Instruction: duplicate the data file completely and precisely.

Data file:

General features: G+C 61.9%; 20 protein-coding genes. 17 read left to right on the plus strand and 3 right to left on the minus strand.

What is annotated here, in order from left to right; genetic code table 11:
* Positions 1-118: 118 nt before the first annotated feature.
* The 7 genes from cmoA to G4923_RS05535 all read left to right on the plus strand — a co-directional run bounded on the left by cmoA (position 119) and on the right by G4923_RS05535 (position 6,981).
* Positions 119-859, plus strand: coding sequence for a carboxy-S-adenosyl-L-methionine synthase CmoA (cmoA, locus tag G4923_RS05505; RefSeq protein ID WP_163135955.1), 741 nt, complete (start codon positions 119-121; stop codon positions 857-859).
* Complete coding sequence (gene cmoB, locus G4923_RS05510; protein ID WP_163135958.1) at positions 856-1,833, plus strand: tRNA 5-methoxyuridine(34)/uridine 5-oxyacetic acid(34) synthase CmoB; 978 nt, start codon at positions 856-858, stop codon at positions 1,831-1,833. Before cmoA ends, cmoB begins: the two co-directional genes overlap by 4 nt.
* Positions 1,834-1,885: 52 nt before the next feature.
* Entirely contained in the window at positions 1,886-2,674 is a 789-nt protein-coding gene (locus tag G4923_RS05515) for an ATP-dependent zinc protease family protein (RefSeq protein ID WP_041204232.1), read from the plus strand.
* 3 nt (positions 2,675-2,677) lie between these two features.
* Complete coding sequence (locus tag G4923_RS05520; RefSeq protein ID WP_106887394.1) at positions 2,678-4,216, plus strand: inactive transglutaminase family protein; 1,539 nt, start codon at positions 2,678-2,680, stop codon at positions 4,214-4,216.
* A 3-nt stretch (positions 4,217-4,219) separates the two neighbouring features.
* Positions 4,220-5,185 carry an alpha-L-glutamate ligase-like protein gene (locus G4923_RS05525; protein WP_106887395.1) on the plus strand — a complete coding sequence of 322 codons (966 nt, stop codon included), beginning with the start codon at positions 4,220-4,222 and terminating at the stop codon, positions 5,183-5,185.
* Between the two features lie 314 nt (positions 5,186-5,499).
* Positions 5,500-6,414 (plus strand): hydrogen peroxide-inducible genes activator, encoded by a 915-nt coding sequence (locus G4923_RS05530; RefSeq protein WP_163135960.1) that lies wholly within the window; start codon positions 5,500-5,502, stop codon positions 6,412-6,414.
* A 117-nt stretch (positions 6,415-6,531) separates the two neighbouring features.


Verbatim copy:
General features: G+C 61.9%; 20 protein-coding genes. 17 read left to right on the plus strand and 3 right to left on the minus strand.

What is annotated here, in order from left to right; genetic code table 11:
* Positions 1-118: 118 nt before the first annotated feature.
* The 7 genes from cmoA to G4923_RS05535 all read left to right on the plus strand — a co-directional run bounded on the left by cmoA (position 119) and on the right by G4923_RS05535 (position 6,981).
* Positions 119-859, plus strand: coding sequence for a carboxy-S-adenosyl-L-methionine synthase CmoA (cmoA, locus tag G4923_RS05505; RefSeq protein ID WP_163135955.1), 741 nt, complete (start codon positions 119-121; stop codon positions 857-859).
* Complete coding sequence (gene cmoB, locus G4923_RS05510; protein ID WP_163135958.1) at positions 856-1,833, plus strand: tRNA 5-methoxyuridine(34)/uridine 5-oxyacetic acid(34) synthase CmoB; 978 nt, start codon at positions 856-858, stop codon at positions 1,831-1,833. Before cmoA ends, cmoB begins: the two co-directional genes overlap by 4 nt.
* Positions 1,834-1,885: 52 nt before the next feature.
* Entirely contained in the window at positions 1,886-2,674 is a 789-nt protein-coding gene (locus tag G4923_RS05515) for an ATP-dependent zinc protease family protein (RefSeq protein ID WP_041204232.1), read from the plus strand.
* 3 nt (positions 2,675-2,677) lie between these two features.
* Complete coding sequence (locus tag G4923_RS05520; RefSeq protein ID WP_106887394.1) at positions 2,678-4,216, plus strand: inactive transglutaminase family protein; 1,539 nt, start codon at positions 2,678-2,680, stop codon at positions 4,214-4,216.
* A 3-nt stretch (positions 4,217-4,219) separates the two neighbouring features.
* Positions 4,220-5,185 carry an alpha-L-glutamate ligase-like protein gene (locus G4923_RS05525; protein WP_106887395.1) on the plus strand — a complete coding sequence of 322 codons (966 nt, stop codon included), beginning with the start codon at positions 4,220-4,222 and terminating at the stop codon, positions 5,183-5,185.
* Between the two features lie 314 nt (positions 5,186-5,499).
* Positions 5,500-6,414 (plus strand): hydrogen peroxide-inducible genes activator, encoded by a 915-nt coding sequence (locus G4923_RS05530; RefSeq protein WP_163135960.1) that lies wholly within the window; start codon positions 5,500-5,502, stop codon positions 6,412-6,414.
* A 117-nt stretch (positions 6,415-6,531) separates the two neighbouring features.